Crewelwork – Margaret Parshall, first president of EGA, in the 1940s created this example of crewelwork.  I really liked the look of this piece.  A beautiful dusty blue color, this technique is also referred to as the Jacobean style, which is a type of embroidery using wool giving the piece a slightly fuzzy look.

 

 

 

 

 

 

 

 

Crane on blue background

Crane on blue background

Crane on Blue Background – created by Dr. Young Chung, this is another example of surface embroidery.  The piece the museum has is about 6” x 6” and is incredibly fine, detailed work.  What’s even more amazing?  Dr. Chung actually has the original wall-sized piece in her studio (yes, wall-sized).  Who has the patience to embroider a piece the size of a wall?

 

 

 

 

 

Mourning sampler as indicated by the harp scene

Mourning sampler as indicated by the harp scene

Mourning Sampler – this sampler is unique because it’s obviously a work-in-progress.  The designs are at odd angles, you can tell the designer is trying out stitches.  It’s a “mourning” sampler due to the harp.  Although the artist isn’t known for sure, it has been dated to the 1870s.

 

 

 

 

 

 

Adam & Eve samplers - done by yet another impressive 8 year old

Adam & Eve samplers – done by yet another impressive 8 year old

Adam & Eve Sampler – also done by an 8-year-old (seriously, these 8-year-olds are impressive) and dated to 1789, this sampler shows Adam and Eve in the Garden of Eden.  Unique to this garden though is a picket fence.   I think that’s known as creative license.

 

 

 

 

 

 

 

 

Village Belle – stunning in both the size (29” x 19”) and the emotion radiating from the female figure, this is an amazing example of the power of embroidery in the hands of contemporary artist Liesl Cotta De Souza.  The subtle shading in the background is a form of “needle painting” and this technique also brings out the flesh tones and the richness of the fabric in her dress.

Village Belle - magnificent emotive piece; even the background is embroidered

Village Belle – magnificent emotive piece; even the background is embroidered

Close-up of Village Belle piece showing stitching detail

Close-up of Village Belle piece showing stitching detail

 

 

 

 

 

 

 

 

Ebikhil – this seems like an odd piece at first.  On the front side is a man framed random threads just tangled and interweaving a frame around the central figure.  Flip it over though and all those random threads suddenly forms people, mountains, trees, fish, a sunrise, and numerous other animals.  I cannot even begin to figure out how to the creator figured this out and made this work.  Mind blowing.

Front side of piece - notice all the "random" threads framing the central figure

Front side of piece – notice all the “random” threads framing the central figure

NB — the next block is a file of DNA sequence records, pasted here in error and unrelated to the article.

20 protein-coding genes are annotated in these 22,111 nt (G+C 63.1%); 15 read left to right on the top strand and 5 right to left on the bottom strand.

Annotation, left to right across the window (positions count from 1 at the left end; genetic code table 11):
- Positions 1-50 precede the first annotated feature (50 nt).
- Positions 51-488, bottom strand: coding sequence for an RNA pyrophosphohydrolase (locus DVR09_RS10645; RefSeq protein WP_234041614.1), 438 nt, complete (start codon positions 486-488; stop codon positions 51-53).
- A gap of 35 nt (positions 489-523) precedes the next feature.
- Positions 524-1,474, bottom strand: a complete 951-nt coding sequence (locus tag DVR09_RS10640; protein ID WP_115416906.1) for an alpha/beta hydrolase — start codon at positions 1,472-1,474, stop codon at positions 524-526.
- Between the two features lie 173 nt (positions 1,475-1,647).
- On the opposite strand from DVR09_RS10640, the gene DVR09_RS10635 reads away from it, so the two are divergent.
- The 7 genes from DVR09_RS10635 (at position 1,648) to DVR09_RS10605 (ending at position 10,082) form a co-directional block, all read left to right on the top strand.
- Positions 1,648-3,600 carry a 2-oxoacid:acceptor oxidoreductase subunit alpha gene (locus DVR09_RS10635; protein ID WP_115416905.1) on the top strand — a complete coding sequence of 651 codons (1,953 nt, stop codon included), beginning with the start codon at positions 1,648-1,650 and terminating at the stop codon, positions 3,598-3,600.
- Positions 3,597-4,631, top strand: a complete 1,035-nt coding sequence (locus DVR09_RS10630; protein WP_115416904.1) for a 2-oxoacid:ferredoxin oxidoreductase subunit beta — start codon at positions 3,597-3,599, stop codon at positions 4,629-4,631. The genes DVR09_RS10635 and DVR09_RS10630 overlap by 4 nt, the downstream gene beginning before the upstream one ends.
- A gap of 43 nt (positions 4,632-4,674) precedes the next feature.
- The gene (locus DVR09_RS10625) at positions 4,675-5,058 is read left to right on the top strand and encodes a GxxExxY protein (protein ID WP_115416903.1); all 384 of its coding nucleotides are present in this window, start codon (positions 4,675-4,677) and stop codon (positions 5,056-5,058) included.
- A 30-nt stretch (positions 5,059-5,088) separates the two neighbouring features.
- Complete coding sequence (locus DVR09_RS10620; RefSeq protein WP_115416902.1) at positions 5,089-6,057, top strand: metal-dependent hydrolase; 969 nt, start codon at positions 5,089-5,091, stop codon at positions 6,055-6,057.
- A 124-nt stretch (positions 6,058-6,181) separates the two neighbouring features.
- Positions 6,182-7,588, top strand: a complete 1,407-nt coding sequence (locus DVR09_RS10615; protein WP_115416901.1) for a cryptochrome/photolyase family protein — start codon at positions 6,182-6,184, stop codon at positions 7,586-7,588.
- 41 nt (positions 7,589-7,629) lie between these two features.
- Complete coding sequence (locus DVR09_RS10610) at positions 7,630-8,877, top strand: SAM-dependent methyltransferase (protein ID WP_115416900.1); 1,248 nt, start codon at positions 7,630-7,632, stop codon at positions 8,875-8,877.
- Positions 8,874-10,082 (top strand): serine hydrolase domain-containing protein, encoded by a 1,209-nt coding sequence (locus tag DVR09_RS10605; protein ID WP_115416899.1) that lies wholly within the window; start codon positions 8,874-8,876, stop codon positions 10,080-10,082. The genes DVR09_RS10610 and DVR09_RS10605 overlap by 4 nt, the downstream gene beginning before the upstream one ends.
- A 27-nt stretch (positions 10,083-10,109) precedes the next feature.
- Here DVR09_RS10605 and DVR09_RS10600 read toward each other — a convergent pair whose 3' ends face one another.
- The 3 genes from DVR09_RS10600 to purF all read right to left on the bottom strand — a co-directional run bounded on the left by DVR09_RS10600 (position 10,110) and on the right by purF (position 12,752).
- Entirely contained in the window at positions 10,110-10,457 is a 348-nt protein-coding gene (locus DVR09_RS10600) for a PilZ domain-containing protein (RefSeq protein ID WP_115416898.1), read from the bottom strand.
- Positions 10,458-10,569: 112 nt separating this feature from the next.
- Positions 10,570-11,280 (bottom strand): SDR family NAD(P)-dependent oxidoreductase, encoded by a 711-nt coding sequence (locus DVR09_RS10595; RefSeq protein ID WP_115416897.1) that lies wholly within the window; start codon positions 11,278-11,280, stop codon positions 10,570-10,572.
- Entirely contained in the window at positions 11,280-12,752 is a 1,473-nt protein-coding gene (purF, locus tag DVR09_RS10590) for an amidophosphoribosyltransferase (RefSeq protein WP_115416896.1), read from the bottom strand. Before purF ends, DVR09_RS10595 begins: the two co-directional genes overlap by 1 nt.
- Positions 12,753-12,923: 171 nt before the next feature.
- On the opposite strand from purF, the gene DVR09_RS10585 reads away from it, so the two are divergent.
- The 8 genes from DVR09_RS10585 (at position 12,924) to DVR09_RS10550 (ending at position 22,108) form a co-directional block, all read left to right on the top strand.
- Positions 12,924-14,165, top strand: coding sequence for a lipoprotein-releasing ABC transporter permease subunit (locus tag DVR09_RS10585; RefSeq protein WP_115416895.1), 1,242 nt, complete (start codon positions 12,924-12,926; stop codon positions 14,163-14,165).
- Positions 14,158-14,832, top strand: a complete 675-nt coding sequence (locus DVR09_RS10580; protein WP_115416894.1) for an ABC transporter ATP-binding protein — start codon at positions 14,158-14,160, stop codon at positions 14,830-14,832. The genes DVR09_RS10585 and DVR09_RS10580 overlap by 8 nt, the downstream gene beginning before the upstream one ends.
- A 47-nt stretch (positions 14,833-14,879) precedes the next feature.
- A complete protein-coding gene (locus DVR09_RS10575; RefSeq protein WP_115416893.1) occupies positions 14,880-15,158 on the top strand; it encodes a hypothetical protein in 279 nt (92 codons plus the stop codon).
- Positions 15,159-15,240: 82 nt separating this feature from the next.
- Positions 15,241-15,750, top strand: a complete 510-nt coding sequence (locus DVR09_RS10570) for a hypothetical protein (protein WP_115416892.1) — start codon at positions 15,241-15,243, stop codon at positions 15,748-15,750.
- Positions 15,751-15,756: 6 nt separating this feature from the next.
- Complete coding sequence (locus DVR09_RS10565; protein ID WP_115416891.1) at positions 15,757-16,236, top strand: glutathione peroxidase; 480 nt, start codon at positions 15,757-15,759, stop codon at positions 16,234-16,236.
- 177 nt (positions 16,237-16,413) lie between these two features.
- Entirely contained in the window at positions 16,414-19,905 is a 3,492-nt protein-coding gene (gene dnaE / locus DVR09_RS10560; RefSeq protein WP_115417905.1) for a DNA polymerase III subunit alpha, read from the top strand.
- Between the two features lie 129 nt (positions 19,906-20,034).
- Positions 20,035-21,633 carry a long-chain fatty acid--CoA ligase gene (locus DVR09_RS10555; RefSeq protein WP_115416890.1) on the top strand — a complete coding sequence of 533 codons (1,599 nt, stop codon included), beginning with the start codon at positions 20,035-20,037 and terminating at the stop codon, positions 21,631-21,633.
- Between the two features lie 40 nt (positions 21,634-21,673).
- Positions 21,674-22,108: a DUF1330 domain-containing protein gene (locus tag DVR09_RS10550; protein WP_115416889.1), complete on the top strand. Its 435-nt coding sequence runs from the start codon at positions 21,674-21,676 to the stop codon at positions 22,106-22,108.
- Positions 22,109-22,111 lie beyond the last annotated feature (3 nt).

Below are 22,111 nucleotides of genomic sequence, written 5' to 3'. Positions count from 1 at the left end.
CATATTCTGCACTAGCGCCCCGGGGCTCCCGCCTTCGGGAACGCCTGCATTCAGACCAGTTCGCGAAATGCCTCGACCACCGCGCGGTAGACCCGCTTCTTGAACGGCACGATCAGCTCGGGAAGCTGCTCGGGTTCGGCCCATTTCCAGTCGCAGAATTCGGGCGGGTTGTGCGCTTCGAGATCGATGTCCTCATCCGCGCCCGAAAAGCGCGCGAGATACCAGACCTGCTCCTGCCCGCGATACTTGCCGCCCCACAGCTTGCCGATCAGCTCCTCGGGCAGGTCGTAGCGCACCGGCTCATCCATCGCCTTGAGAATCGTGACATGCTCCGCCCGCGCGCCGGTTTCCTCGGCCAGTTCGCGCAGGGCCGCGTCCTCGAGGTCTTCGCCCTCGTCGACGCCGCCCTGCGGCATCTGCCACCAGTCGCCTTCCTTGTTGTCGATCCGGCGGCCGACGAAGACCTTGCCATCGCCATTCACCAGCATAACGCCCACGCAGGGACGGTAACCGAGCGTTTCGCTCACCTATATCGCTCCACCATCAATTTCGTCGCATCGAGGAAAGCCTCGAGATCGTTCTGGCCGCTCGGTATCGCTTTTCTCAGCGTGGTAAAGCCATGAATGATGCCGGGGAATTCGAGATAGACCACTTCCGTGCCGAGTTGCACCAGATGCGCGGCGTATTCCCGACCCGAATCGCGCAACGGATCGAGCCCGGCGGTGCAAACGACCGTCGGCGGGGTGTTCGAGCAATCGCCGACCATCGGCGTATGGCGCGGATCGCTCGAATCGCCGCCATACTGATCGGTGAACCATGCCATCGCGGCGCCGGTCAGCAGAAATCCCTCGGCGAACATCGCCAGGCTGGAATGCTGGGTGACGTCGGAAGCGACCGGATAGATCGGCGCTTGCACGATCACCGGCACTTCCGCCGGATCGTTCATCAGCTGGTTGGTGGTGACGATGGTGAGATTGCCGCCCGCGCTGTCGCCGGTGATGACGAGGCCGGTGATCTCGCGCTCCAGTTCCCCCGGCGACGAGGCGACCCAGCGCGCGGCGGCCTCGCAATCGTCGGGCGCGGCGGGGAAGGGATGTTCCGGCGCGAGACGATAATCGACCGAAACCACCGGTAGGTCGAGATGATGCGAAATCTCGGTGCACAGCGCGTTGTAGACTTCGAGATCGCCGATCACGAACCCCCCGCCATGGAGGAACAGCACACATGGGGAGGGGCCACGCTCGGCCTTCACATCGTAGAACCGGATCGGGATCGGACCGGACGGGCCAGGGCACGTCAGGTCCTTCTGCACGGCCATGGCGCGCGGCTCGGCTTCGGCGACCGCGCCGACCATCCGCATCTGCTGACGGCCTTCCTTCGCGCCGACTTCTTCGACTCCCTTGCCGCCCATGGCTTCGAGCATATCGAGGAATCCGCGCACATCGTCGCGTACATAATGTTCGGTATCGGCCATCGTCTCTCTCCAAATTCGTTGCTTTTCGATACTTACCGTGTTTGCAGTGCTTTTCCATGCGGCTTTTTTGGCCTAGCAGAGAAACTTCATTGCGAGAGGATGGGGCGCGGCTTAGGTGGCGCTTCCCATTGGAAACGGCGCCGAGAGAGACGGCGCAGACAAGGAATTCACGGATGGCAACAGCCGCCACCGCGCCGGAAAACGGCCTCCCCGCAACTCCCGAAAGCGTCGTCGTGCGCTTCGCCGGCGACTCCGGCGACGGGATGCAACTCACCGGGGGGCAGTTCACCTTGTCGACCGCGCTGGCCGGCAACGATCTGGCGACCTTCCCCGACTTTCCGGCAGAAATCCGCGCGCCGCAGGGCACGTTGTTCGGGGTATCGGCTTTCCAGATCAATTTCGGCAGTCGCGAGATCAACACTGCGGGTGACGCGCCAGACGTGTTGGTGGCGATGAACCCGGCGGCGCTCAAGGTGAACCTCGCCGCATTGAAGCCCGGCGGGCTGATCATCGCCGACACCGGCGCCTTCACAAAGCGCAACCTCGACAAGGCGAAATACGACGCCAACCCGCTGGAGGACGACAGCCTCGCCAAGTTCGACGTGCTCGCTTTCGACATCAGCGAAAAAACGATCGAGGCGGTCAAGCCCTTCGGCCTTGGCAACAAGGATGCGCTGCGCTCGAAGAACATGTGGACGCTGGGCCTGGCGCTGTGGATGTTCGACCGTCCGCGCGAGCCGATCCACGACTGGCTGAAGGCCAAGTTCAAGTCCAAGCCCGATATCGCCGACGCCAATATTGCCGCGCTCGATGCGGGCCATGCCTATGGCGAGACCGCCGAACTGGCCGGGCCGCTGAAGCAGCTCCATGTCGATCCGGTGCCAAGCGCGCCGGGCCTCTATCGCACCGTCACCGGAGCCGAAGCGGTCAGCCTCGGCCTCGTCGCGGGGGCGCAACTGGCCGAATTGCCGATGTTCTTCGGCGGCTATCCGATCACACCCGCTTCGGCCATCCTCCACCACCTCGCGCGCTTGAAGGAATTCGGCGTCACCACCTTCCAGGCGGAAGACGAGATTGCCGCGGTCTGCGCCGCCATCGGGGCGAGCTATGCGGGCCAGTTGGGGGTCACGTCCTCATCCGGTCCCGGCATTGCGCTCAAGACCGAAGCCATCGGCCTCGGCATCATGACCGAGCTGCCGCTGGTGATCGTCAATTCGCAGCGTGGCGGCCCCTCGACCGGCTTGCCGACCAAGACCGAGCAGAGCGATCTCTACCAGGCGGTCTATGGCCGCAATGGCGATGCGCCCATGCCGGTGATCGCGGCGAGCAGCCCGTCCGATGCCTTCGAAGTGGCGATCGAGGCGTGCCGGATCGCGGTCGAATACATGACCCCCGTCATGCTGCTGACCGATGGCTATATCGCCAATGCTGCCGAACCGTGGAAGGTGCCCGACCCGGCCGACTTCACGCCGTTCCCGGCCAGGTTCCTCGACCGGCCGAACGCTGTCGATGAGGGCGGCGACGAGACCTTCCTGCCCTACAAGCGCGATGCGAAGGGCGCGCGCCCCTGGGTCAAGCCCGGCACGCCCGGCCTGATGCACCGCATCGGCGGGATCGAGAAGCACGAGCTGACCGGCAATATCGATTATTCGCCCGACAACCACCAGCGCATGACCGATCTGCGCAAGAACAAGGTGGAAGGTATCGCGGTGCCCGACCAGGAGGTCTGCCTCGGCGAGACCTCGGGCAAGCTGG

Back side of the same piece - all the "random" threads are now animals, people, fish, and mountains

Back side of the same piece – all the “random” threads are now animals, people, fish, and mountains

 

 

 

 

 

 

 

 

 

 

Audrey Francini bench showcasing crewelwork

Audrey Francini bench showcasing crewelwork

Audrey Francini Bench – another example of crewelwork, works by this artist are sold at auction for thousands of dollars.  Proof that this craft has arrived as a legitimate art form and is recognized as such by others.

 

 

 

Wall Tapestry of the U.S. – Made of multiple panels worked on by stitchers across the U.S.A., each person worked on the part of the U.S. they were from and then the pieces were put together over six years.  All different techniques are shown.  My favorite?  The gopher is pretty cute, and I’ve always been partial to beaded snakes.

Wall tapestry of the U.S.A. made by stitchers from all across the country

Wall tapestry of the U.S.A. made by stitchers from all across the country

Wall tapestry close-up; check out the gopher

Wall tapestry close-up; check out the gopher

Wall tapestry close-up; check out the gopher

Wall tapestry close-up showing a 3-D butterfly

 

 

 

 

 

 

 

 

Wall tapestry close-up; many different techniques are shown including beading in this snake

Wall tapestry close-up; many different techniques are shown including beading in this snake

Wall tapestry of the midwest section

Wall tapestry of the Midwest section

Wall tapestry showing needle-lace trees

Wall tapestry showing needle-lace trees

 

 

 

 

 

 

 

 

 

 

 

Chinese portrait – when I first saw this piece, I actually thought it was a black and white photograph of a woman from the 1940’s.  I thought maybe it was the artist that created the piece next to it.  Nope.  Created in 2000 by the artist Huijun, this is an embroidered portrait of her grandmother from a 1940s photograph.  The technique used in this piece of silk embroidery is a style from China called Su Embroidery that was celebrated, banned and then resurrected.  What makes this style so realistic?  The silk thread is split and then split and then split again so it’s barely the width of a human hair.  Wow.  For more information on this form of embroidery, check out this article from the Art of Silk.

Absolutely stunning example of Chinese Su embroidery using silk threads the width of a human hair

Absolutely stunning example of Chinese Su embroidery using silk threads the width of a human hair

Close-up of Su embroidery technique

Close-up of Su embroidery technique

 

 

 

 

 

 

 

 

 

 

 

I could not capture a good picture, but this Tiger is a gorgeous example of thread painting

I could not capture a good picture, but this Tiger is a gorgeous example of thread painting

Tiger – a stunning example of thread painting by Jan Jellins, I could not get a good picture of this piece due to reflections on the glass.  However, it’s aptly named “thread painting” because it literally looks like a painting.  The tiger is fantastic and very life-like and stares right back at you.  As Cynthia noted in the episode, there are six different colors in the eyes alone.